After reading Sarah's post** on her military spouse blog, I realized that I needed to say a little something about this topic as well.
Both my mother and my sister are also divorced. And both tend to be very cynical about men. I certainly can't blame them. Both marriages ended up being less than wonderful and my sister's divorce was especially nasty.
I was also very cynical when my parents split up. My father and I never got along. I grew up feeling ignored and never good enough. With my father as my "male role model", I would end up marrying someone who would seemingly leave me feeling the same way. I was angry at my father through most of my life for how he treated my mom - much less how he treated me.
Then as my marriage dissolved I realized it was a deja vu of my parents' marriage. I was angry and felt very victimized. When my father turned to me to offer love and assistance, I grew even more upset with him. How dare he try to support me when he treated my mother the same way!
It was a turning point for me. I am one of those people who believes that a lesson will keep banging you over the head until you get it. This was my lesson.
I had to LOOK AT IT. Look at the pain of my relationship with my father and look at the pain of my relationship with my husband. It was then that I realized:
Neither my father nor my husband ever meant to hurt me (or my mother). They both loved me the only way that they knew how.
Suddenly, I was overcome with a sense of peace, forgiveness and love. Thankfully, I found peace with my father before his death.
I decided that I would not be a cynical, man-hating ex-wife or divorcée. We all do our best in relationships. I don't think we go into a marriage planning on that one day when we will hurt our spouses and feel strong feelings of resentment and hate. Shit happens, you know? Life throws you curve balls and you grow apart. You learn whatever lesson you needed to learn and then its time to move on.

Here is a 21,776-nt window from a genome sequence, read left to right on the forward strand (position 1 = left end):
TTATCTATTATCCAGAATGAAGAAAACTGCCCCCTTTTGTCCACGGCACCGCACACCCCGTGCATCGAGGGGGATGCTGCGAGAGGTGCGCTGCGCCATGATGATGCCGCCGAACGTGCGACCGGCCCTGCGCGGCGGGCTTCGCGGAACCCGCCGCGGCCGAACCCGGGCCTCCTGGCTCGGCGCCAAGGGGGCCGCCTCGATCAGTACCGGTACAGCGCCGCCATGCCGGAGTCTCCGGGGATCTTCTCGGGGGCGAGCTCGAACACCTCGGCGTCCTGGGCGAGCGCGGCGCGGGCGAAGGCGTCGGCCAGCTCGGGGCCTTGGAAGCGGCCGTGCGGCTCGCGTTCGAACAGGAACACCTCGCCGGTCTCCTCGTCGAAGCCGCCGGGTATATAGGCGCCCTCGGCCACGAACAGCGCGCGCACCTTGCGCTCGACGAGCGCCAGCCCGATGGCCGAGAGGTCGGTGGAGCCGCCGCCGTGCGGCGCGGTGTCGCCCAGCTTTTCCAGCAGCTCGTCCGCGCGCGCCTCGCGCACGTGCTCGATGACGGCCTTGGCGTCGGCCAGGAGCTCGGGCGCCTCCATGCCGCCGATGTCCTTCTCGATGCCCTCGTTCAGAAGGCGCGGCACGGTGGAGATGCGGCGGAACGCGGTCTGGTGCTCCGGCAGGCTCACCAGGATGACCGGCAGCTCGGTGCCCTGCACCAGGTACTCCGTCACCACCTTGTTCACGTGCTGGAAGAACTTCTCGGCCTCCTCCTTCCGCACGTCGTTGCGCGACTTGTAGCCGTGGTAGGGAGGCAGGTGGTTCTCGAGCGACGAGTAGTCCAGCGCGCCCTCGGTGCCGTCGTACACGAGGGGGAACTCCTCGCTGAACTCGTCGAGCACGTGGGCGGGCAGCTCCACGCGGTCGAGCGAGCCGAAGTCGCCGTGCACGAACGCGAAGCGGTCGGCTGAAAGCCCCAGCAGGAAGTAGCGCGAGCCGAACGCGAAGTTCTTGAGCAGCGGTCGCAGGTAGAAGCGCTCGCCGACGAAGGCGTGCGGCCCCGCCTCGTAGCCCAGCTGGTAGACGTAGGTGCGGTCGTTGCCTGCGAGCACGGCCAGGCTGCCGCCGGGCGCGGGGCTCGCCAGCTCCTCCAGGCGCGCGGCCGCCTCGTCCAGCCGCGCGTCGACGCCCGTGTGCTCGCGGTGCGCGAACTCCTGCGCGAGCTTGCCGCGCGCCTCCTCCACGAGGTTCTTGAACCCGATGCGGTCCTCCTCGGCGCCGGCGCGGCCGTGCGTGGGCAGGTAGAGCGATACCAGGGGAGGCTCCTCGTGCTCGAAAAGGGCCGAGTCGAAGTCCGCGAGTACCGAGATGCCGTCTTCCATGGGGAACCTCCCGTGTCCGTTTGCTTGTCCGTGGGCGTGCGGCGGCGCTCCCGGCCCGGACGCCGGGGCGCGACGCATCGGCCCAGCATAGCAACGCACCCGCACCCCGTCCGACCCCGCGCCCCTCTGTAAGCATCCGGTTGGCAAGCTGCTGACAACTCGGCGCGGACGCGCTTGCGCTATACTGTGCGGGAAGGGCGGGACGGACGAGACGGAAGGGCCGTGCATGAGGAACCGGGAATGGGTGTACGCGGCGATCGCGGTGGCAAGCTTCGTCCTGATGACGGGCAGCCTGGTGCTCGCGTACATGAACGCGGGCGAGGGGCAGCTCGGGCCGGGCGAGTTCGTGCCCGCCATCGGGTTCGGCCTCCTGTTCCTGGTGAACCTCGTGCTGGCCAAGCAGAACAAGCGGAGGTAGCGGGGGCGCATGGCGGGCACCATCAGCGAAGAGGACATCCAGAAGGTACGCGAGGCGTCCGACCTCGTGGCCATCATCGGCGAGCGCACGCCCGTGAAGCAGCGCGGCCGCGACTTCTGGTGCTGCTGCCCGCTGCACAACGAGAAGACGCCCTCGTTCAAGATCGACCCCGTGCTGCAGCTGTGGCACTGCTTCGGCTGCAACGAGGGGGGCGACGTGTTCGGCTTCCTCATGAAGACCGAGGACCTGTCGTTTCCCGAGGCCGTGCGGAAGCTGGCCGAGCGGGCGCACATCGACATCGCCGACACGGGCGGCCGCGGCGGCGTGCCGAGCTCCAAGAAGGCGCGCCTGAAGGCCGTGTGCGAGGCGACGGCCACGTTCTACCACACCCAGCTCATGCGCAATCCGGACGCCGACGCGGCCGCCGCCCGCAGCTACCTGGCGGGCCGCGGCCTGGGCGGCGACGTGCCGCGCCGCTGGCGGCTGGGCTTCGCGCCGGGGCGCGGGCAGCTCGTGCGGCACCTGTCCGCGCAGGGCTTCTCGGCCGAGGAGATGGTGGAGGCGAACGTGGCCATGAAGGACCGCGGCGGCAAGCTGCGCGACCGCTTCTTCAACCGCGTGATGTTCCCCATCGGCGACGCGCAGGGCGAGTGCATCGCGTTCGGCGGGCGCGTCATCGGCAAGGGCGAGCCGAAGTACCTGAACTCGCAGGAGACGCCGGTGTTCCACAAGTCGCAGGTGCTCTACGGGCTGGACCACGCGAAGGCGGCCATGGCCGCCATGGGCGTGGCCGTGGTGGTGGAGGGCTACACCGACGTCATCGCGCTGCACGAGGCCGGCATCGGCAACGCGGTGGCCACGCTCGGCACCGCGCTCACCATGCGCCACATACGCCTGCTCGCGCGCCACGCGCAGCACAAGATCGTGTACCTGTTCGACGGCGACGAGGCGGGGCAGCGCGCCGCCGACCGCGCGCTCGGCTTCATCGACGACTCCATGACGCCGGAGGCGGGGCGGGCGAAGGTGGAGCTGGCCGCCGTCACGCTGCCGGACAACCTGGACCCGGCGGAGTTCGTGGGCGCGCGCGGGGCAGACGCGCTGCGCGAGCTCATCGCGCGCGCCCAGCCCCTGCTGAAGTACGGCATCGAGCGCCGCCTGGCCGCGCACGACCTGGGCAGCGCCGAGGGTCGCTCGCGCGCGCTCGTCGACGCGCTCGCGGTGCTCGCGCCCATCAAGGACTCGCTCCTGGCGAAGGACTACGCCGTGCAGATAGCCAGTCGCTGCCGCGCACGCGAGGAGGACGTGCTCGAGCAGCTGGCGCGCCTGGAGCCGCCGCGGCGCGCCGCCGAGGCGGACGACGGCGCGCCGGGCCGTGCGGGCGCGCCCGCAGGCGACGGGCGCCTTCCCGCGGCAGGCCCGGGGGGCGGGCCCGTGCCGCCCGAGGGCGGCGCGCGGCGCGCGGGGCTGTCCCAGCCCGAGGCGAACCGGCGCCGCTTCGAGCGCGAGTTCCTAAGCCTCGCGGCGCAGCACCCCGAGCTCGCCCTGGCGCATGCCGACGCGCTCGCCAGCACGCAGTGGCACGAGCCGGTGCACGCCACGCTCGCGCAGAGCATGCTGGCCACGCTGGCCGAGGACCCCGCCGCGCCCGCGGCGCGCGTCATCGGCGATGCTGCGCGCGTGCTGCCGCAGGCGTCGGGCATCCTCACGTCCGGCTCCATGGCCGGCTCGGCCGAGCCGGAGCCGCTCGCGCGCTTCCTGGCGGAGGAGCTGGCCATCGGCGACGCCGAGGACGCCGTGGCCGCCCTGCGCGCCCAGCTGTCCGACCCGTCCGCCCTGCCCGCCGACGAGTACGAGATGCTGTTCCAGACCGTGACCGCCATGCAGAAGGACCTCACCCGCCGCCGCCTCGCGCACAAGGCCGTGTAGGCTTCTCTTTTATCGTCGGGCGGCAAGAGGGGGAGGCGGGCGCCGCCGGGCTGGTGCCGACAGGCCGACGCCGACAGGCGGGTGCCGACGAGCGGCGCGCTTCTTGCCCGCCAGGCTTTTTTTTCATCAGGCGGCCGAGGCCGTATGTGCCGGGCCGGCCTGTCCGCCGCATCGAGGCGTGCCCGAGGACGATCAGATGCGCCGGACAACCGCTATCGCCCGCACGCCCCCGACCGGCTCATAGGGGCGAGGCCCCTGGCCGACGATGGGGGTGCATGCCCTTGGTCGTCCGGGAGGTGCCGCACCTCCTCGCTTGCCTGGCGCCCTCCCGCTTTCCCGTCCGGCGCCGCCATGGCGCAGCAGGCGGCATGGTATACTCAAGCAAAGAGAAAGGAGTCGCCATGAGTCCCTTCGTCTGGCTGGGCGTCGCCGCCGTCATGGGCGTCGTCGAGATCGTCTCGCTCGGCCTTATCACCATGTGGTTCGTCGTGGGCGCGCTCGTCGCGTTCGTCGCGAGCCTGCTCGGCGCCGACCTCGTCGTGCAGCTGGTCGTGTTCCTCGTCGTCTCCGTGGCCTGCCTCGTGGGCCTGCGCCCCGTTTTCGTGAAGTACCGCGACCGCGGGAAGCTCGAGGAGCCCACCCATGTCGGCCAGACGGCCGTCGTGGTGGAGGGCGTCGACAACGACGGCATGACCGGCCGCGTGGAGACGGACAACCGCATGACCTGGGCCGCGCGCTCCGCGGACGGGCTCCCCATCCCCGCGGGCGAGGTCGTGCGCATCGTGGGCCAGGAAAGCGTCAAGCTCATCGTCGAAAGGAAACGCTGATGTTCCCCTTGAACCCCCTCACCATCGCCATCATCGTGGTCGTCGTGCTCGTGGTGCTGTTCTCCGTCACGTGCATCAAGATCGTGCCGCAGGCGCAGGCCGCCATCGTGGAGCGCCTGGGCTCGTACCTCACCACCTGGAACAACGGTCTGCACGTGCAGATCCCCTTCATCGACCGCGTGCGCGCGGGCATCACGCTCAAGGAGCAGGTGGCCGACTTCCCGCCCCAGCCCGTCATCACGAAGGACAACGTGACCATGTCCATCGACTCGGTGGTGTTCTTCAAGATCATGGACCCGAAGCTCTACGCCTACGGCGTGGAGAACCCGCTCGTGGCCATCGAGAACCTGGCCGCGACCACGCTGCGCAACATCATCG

This is the main reason I never promised my soldier I would be here waiting for him upon his return. If I were 20 years old, I could've naively promised him forever. All intentions aside, I now realize that forever may not mean "as his girlfriend" or "as his wife". It may mean I'll be here "as his friend". I will always feel love for him. However, I know nothing of what life has planned for me. Or him. Therefore, I promised him one day at a time.
My parents ended up being great friends. My mother and dad were close up until he passed away last year.
I always joke that my parents gave me a good role model for divorce. The ex and I get along well and I can see a future with us a great friends. We do have a mutual respect for each other. It still gets weird at times and I do still feel resentment on the rare occasion. I know it will take some distance and time but we both know that we wish the best for each other. That statement alone is very healing.
Because of all that I've learned in relationships and in reading lately (Jeff Mac's blog Manslations has been wonderful), I realize that the only way to grow into a mutual loving and respectful relationship with a man is to have love and respect for a man! Not to be cynical and hateful. Not to bash men. We don't like when men bash us or put us all into one category of "bitch" or "nag". Why should we do the same to them? Don't we all deserve equal treatment?
We are different. Yes. I whole-heartedly agree! But viva la difference! Different isn't bad. Different is what makes life more interesting. And underneath that "difference" we are all the same. We all want love. Maybe if we took the time to appreciate the differences and learn to communicate despite the differences, we'd get along much better. That could be said for so many things in life, couldn't it?
**Thanks to Sarah's post: here are some links to a stereotypical man commercial and a sterotypical woman commercial. Let me know how you feel after watching them.